One such example comes from Frank Turner, British punk-folk singer and patron of the Music Venue Trust.

Turner has turned his attention to one venue in particular. Playing from his home via a Facebook Watch Party, Frank Turner raised over £10,000 for The Joiners in Southhampton – a stage with personal significance to the singer-songwriter – and helped save them from closure. Taking Turner’s example, the Music Venue Trust has formed the Save Our Venues initiative, which looks to partner venues in the UK with artists for targeted fundraising. The streaming performances then go out over the venue, artist, and Save Our Venues websites and social media accounts to draw as much attention as possible.

Rediscovering Old Music

One of the greatest things about music is that the collective experience isn’t limited strictly to musicians, or the hippest online collaboration platforms (I’m looking at you Zoom). Rather, it spreads across more established platforms, like social media, too.

Tim Burgess, front man for The Charlatans, has been spending the pandemic hosting nightly listening parties on Twitter using the hashtag #timstwitterlisteningparties.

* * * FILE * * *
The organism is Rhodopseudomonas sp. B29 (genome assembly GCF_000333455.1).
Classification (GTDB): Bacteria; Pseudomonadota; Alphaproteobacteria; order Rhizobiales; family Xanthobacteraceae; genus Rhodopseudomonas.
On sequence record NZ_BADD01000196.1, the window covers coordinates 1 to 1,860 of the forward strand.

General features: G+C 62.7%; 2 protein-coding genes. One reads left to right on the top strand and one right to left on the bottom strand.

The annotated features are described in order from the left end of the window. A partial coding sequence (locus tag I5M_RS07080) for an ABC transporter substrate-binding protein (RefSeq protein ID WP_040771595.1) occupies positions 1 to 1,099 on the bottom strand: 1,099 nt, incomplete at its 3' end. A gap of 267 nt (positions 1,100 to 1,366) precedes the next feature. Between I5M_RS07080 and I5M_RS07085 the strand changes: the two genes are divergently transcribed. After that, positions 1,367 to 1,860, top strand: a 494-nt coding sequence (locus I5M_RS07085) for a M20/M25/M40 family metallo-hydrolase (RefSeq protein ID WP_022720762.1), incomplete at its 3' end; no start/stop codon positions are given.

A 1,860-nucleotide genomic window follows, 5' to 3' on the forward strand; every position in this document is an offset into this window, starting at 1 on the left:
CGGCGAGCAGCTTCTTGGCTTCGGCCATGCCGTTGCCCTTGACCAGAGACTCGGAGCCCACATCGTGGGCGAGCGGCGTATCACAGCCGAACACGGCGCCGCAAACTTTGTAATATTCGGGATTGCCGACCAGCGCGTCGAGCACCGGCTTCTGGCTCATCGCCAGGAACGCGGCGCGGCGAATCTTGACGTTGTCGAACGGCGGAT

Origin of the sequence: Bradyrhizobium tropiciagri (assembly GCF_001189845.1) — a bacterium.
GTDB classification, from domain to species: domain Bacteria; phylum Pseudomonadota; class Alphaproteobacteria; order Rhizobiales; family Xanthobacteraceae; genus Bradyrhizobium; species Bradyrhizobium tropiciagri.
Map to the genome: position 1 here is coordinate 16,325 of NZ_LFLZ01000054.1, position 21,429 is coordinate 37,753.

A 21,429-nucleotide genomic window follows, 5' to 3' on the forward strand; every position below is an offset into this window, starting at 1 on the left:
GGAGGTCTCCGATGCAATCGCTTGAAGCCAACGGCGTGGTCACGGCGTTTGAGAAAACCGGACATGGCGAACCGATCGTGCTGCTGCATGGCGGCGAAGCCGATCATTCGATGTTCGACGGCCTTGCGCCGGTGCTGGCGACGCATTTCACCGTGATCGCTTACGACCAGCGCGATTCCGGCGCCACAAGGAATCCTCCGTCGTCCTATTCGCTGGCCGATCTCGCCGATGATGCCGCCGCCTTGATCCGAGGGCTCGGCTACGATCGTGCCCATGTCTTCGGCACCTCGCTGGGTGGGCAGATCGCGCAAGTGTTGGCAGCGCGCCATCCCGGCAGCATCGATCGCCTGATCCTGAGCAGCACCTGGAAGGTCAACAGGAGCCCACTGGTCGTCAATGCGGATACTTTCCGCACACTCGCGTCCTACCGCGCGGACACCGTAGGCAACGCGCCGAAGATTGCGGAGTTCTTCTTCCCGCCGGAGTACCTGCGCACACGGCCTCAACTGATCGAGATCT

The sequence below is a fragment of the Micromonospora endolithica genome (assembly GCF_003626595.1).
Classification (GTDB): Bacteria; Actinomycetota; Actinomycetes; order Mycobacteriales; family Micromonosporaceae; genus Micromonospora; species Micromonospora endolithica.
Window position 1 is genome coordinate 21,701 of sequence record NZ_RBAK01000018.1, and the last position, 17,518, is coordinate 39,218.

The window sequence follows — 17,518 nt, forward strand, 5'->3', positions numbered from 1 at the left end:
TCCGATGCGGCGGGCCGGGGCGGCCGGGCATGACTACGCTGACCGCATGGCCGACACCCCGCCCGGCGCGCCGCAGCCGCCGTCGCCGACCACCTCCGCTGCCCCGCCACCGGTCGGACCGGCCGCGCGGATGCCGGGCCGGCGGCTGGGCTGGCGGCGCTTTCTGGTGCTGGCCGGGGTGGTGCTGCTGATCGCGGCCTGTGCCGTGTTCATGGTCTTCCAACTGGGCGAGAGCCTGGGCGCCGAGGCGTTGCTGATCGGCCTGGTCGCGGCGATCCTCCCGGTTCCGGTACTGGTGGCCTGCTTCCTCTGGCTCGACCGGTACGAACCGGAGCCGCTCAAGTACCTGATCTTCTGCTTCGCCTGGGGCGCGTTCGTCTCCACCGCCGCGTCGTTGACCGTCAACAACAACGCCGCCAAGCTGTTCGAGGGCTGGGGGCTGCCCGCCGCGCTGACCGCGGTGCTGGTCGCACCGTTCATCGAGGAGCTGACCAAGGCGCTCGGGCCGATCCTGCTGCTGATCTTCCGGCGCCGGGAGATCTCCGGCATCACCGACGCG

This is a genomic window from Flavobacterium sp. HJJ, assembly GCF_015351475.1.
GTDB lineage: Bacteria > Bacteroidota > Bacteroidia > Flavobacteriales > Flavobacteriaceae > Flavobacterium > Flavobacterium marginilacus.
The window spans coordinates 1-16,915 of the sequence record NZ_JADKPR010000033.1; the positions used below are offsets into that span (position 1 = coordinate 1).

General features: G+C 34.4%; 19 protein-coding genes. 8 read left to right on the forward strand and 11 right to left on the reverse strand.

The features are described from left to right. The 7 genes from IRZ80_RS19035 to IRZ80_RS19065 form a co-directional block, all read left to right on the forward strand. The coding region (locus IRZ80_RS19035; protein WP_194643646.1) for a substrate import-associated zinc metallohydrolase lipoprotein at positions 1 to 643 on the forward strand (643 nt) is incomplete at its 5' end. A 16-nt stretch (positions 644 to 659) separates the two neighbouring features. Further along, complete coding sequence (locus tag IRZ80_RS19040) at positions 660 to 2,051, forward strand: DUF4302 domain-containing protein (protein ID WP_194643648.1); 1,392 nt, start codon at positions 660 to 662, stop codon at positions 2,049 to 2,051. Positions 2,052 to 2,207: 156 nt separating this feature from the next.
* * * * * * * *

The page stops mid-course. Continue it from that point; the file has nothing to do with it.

Each night consists of one session, each of which offers a classic album for participants to discuss and remember communally as they each listen at home. Musicians from the featured albums – including members of Blur and Oasis – occasionally drop in and share their own memories and photos.

These listening parties have become something of a cross between fan engagement, an intimate conversation over drinks, and a private listening session.

Music makers the world over have risen to the challenges presented by COVID-19, providing emotional, financial, and cultural resources and support for a population that is locked down. But this time, more than any crisis that came before, they need to protect their own livelihoods as much as everyone else.